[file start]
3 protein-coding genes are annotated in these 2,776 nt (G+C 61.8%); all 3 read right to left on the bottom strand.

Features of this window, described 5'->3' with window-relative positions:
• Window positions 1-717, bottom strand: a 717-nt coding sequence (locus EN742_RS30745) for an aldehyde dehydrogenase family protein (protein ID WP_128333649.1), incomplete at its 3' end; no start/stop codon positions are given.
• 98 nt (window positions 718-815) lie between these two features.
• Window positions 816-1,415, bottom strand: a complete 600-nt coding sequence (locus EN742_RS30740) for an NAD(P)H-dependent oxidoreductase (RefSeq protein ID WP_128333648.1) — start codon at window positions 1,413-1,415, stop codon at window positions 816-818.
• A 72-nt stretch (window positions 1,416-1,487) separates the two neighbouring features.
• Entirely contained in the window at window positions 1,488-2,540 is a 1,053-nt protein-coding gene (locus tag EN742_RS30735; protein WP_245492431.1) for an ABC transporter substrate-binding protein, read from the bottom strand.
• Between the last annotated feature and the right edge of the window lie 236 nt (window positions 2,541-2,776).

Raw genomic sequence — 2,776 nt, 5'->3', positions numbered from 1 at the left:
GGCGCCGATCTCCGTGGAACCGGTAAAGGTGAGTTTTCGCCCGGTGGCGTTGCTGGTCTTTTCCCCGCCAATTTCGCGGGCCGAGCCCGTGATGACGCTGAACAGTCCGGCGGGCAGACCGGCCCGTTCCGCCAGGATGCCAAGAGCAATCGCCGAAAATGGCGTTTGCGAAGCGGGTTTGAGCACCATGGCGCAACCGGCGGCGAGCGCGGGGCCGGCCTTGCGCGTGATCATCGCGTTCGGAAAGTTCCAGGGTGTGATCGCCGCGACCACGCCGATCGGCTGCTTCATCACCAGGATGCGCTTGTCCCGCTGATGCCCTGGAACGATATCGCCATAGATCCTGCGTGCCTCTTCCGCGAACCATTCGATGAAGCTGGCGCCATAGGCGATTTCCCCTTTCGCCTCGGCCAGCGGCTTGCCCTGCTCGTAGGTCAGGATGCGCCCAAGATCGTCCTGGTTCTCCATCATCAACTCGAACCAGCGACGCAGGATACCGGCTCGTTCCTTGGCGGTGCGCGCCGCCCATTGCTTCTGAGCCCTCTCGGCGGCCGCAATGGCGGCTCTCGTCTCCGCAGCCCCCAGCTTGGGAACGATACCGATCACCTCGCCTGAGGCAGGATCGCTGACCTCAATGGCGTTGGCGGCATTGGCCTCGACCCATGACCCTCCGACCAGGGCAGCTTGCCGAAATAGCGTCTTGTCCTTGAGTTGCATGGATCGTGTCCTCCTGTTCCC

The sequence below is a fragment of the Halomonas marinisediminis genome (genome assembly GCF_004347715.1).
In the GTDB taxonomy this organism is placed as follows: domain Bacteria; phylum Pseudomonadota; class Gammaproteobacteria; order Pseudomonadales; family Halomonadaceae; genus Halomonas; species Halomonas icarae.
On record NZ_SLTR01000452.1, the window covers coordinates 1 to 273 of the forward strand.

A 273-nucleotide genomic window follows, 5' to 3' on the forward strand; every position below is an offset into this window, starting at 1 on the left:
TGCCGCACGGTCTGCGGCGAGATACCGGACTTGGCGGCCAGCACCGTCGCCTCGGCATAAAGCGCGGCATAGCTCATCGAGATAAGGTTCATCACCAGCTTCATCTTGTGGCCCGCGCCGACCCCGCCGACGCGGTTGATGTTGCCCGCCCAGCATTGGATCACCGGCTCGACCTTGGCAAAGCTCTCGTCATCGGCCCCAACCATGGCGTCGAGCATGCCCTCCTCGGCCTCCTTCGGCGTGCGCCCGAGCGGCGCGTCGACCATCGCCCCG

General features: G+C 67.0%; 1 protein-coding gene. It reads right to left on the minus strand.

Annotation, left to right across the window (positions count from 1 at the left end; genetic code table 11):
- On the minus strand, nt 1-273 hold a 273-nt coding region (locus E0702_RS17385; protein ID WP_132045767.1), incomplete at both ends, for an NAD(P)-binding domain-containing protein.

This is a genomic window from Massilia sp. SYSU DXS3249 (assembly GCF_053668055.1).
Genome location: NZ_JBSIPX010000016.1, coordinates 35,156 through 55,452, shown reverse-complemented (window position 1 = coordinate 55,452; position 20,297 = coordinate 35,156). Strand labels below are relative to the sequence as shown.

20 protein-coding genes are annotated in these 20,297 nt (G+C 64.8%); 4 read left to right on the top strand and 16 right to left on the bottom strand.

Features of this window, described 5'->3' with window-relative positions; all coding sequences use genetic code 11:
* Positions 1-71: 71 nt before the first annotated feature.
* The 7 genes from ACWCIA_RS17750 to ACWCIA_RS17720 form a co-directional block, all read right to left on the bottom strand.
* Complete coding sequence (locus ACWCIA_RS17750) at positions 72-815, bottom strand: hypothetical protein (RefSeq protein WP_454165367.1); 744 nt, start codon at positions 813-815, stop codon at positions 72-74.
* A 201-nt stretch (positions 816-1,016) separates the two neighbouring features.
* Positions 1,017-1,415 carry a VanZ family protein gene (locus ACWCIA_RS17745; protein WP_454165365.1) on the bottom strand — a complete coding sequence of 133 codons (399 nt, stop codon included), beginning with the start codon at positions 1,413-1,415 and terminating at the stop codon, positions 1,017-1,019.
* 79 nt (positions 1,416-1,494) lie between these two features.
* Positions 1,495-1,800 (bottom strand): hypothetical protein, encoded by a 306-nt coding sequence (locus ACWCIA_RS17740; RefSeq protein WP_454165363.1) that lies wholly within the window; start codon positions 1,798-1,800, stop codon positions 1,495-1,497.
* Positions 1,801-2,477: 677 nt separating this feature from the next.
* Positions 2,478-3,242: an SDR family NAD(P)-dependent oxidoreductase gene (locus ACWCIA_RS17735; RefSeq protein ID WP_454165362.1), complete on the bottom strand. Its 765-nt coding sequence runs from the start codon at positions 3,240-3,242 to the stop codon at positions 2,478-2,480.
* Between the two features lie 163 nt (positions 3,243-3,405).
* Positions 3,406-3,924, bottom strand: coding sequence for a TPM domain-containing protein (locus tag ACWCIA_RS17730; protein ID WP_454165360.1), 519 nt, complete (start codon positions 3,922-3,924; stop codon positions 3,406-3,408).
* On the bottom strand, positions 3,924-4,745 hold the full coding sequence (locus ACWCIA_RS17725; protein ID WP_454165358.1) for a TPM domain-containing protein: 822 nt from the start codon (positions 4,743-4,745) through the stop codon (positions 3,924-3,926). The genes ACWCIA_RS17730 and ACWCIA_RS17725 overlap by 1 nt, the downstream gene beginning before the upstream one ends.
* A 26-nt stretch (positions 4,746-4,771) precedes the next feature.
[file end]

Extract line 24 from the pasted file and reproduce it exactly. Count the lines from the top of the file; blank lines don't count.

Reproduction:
* The 7 genes from ACWCIA_RS17750 to ACWCIA_RS17720 form a co-directional block, all read right to left on the bottom strand.